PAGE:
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“How Do You Become Toni Morrison?” Three Writers Reflect

To the literary community, Toni Morrison was a trailblazing giant. To her family, she was a beloved mother, grandmother, auntie, and of course, accomplished writer. To black women writers, she was both: a cherished icon and literary mother who revolutionized how black people — and black women in particular — were portrayed in American literature. Three black writers spoke with The Riveter about how Morrison impacted their lives, careers and perspectives on motherhood.

Nicole Blades was raised by Caribbean parents in Montreal, Quebec. After she graduated from York University in Canada, she moved to New York to pursue a career in media. Blades is the author of three books, including her latest, Have You Met Nora? She lives in Connecticut with her husband and 10-year-old son, who recently declared his desire to become a writer.

Tyrese L. Coleman’s first book, How to Sit, was nominated for a 2019 PEN Open Book Award. The Virginia native lives in Maryland with her husband and 6-year-old twins:  Langston Matthew (named after writer Langston Hughes), who plays Disney’s Frozen on repeat daily, and James Marshall (named after writer James Baldwin), who’s currently obsessed with all things Sonic the Hedgehog.

Writer Sherisa de Groot didn’t set out to become an editor of a literary journal, but after she had her first child and experienced a dearth of online parenting resources that resonated with her as a black mother, she created Raising Mothers, an online literary journal for women of color who are raising children. De Groot resides in Amsterdam, Netherlands, with her husband, 6-year-old son Seiji, and almost 2-year-old daughter Nyota, whose favorite pastime is breastfeeding.

Griffin: What did it feel like when you read Toni Morrison for the first time?

Blades: I remember reading The Bluest Eye, remember being so blown away and intrigued and wowed because she was writing about colorism, something that was known, being in the black community, but not talked about. It felt like a biography. I know what that feels like to want to be something else, something that you’re not going to be. 

Coleman: Well the first time for me, I was too young to understand Toni Morrison. But after studying English literature, I was able to appreciate her writing a lot more. And then it changed from, I really enjoy this person to let me find out, you know, as a writer, how she does this. And then I’m reading interviews. I’m reading her essays. The reading of her books is important, but to me the greatest impact she’s had is as a black woman literary icon who was a mother, who was a single mother, who was able to accomplish her goals while simultaneously uplifting other voices. That was the admiration for me, and that was a question that I had: Like how do you do that? How do you become Toni Morrison?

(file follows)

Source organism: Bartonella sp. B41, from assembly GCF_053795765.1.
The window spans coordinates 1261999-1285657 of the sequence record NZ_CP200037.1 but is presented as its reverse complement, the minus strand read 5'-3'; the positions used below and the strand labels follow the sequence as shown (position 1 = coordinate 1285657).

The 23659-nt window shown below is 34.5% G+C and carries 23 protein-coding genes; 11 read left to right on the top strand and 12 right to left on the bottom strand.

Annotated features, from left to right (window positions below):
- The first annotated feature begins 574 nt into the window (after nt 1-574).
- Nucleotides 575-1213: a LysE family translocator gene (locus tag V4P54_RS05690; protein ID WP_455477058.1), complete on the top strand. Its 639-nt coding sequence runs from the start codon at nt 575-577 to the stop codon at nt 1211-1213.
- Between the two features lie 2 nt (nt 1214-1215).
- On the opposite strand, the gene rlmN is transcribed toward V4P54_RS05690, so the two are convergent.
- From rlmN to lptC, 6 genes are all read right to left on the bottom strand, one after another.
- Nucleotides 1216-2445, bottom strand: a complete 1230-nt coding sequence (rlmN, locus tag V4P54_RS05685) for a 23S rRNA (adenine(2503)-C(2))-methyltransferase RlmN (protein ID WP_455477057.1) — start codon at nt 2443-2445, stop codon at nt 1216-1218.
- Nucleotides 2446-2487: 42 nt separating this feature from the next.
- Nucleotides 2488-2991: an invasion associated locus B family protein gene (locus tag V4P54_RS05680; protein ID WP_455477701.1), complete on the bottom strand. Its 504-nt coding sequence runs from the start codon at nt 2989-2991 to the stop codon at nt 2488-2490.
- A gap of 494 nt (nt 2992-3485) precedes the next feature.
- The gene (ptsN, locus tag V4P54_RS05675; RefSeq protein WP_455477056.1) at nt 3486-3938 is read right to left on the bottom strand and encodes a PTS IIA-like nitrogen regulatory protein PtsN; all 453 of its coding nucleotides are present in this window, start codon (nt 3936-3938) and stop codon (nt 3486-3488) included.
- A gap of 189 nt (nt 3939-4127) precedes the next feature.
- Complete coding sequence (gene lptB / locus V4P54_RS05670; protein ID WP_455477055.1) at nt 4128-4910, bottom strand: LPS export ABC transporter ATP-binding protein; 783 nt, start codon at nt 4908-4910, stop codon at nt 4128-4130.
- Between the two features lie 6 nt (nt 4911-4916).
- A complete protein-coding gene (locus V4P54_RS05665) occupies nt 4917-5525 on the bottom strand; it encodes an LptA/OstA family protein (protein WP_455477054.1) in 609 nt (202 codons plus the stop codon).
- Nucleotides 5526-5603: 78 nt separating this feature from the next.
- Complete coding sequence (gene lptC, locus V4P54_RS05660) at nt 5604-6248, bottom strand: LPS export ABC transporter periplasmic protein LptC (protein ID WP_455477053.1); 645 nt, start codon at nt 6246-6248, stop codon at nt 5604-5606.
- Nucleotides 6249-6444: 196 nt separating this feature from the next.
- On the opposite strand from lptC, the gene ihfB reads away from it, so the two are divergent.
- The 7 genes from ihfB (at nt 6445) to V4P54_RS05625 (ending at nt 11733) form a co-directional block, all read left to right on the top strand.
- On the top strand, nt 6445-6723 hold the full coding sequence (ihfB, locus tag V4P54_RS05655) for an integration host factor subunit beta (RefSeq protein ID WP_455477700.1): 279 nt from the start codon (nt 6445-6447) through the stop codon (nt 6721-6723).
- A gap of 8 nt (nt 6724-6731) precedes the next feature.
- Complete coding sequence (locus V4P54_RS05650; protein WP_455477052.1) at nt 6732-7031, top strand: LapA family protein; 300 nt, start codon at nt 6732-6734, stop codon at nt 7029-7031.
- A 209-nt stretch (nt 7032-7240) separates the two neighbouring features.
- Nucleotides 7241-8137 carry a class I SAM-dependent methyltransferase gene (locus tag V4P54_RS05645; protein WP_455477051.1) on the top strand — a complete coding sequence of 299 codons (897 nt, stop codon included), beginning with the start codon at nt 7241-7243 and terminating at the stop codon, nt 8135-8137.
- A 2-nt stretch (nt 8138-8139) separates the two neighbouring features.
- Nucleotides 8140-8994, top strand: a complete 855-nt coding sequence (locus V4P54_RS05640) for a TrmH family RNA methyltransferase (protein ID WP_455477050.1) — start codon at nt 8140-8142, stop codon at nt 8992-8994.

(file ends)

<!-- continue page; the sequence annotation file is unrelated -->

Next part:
Griffin: Toni Morrison has spoken about how she carved out time early in the morning to write her first book amidst a busy work schedule and raising kids. When do you write?

Coleman: I am not being facetious when I say that I literally read an interview with her from The Paris Review about the art of fiction, and that’s when I realized that she was waking up at four o’clock, five o’clock in the morning to write because she has small children and that was the best time for her to write. And I literally was like, I’m going to do that. And I did it. I did it for four years. When I was in grad school, I got pregnant with the boys and then I took a semester off, and during that time that I was off, I realized that I didn’t want to be just somebody’s mother. I didn’t want to be just somebody’s wife. I didn’t want be just somebody’s employee. Being a writer is the only label that I give to myself. So when I returned, I thought, Oh this is how I go to school, go to work, have two children, be a wife and be a writer at the same time — I make a small change.

“I read an interview with her from The Paris Review about the art of fiction, and that’s when I realized that she was waking up at four o’clock, five o’clock in the morning to write because she has small children and that was the best time for her to write. And I literally was like, I’m going to do that.”

– Tyrese L. Coleman

Blades: You kind of get it in where you can, and for me it’s important to make it important. I need to get these words in. So before you start, you know, looking at email and Instagram and all the other things that can kind of send you on a tangent, I like being able to just get the word poured out. Maybe it was something you were dreaming about. It may be something that you were thinking about the day before, it’s fresh. The whole house is quiet. No one’s asking you for, you know, milk or anything.  

Griffin: How do you interact with the idea of “work-life balance?”